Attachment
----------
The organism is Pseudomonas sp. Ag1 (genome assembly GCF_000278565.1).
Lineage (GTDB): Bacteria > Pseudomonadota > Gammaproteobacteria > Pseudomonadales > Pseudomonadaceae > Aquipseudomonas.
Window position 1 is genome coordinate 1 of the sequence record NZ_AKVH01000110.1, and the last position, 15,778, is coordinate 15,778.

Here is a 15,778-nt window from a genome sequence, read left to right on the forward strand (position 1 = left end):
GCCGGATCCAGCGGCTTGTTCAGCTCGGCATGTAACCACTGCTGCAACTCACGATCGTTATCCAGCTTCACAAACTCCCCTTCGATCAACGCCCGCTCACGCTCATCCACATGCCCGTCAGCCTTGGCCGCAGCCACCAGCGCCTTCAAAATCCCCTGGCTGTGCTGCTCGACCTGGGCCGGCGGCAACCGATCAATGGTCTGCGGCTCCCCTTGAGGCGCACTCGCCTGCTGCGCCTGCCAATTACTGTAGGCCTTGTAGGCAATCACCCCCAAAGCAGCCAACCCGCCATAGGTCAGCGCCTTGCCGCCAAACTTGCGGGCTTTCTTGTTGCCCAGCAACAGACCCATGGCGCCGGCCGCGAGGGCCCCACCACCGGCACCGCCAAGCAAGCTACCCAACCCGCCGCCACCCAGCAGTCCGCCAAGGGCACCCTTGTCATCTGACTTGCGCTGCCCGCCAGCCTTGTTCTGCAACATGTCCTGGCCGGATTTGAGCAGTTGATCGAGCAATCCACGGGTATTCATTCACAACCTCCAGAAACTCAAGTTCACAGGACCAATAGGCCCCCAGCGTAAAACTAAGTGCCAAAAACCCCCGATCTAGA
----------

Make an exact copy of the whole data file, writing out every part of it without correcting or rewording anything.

The organism is Pseudomonas sp. Ag1 (genome assembly GCF_000278565.1).
Lineage (GTDB): Bacteria > Pseudomonadota > Gammaproteobacteria > Pseudomonadales > Pseudomonadaceae > Aquipseudomonas.
Window position 1 is genome coordinate 1 of the sequence record NZ_AKVH01000110.1, and the last position, 15,778, is coordinate 15,778.

Here is a 15,778-nt window from a genome sequence, read left to right on the forward strand (position 1 = left end):
GCCGGATCCAGCGGCTTGTTCAGCTCGGCATGTAACCACTGCTGCAACTCACGATCGTTATCCAGCTTCACAAACTCCCCTTCGATCAACGCCCGCTCACGCTCATCCACATGCCCGTCAGCCTTGGCCGCAGCCACCAGCGCCTTCAAAATCCCCTGGCTGTGCTGCTCGACCTGGGCCGGCGGCAACCGATCAATGGTCTGCGGCTCCCCTTGAGGCGCACTCGCCTGCTGCGCCTGCCAATTACTGTAGGCCTTGTAGGCAATCACCCCCAAAGCAGCCAACCCGCCATAGGTCAGCGCCTTGCCGCCAAACTTGCGGGCTTTCTTGTTGCCCAGCAACAGACCCATGGCGCCGGCCGCGAGGGCCCCACCACCGGCACCGCCAAGCAAGCTACCCAACCCGCCGCCACCCAGCAGTCCGCCAAGGGCACCCTTGTCATCTGACTTGCGCTGCCCGCCAGCCTTGTTCTGCAACATGTCCTGGCCGGATTTGAGCAGTTGATCGAGCAATCCACGGGTATTCATTCACAACCTCCAGAAACTCAAGTTCACAGGACCAATAGGCCCCCAGCGTAAAACTAAGTGCCAAAAACCCCCGATCTAGA